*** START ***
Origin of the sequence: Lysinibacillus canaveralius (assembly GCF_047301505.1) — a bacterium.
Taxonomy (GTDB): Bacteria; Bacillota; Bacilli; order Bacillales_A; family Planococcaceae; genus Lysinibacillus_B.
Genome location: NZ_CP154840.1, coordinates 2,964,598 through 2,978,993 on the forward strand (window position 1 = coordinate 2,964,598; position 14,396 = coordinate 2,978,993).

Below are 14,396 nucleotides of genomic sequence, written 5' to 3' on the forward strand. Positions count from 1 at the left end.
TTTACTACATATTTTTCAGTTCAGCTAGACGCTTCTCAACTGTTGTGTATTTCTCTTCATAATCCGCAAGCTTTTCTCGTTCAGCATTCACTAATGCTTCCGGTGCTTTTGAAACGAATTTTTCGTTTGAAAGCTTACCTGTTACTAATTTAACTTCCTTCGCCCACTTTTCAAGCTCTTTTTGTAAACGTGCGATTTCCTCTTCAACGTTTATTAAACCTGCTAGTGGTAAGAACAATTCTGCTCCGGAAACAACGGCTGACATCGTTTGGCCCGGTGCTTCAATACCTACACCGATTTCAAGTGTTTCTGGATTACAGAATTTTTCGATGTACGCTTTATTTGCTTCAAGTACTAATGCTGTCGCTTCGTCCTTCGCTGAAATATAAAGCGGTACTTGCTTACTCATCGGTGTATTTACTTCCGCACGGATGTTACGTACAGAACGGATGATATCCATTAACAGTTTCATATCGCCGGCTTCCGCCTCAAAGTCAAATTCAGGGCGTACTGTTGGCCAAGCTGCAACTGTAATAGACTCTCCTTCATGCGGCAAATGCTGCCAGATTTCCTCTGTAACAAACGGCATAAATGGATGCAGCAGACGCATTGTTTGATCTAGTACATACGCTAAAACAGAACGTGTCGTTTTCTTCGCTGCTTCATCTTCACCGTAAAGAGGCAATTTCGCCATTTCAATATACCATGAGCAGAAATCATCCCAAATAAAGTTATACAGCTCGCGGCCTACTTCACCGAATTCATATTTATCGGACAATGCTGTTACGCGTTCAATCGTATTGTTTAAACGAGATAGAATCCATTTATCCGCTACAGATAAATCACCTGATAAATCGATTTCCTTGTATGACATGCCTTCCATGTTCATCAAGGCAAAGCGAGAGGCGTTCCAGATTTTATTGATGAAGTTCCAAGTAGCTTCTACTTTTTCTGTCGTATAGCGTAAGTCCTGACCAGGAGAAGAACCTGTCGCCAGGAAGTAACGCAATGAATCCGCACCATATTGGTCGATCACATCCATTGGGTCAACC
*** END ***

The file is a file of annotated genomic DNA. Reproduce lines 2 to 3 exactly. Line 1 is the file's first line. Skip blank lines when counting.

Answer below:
Taxonomy (GTDB): Bacteria; Bacillota; Bacilli; order Bacillales_A; family Planococcaceae; genus Lysinibacillus_B.
Genome location: NZ_CP154840.1, coordinates 2,964,598 through 2,978,993 on the forward strand (window position 1 = coordinate 2,964,598; position 14,396 = coordinate 2,978,993).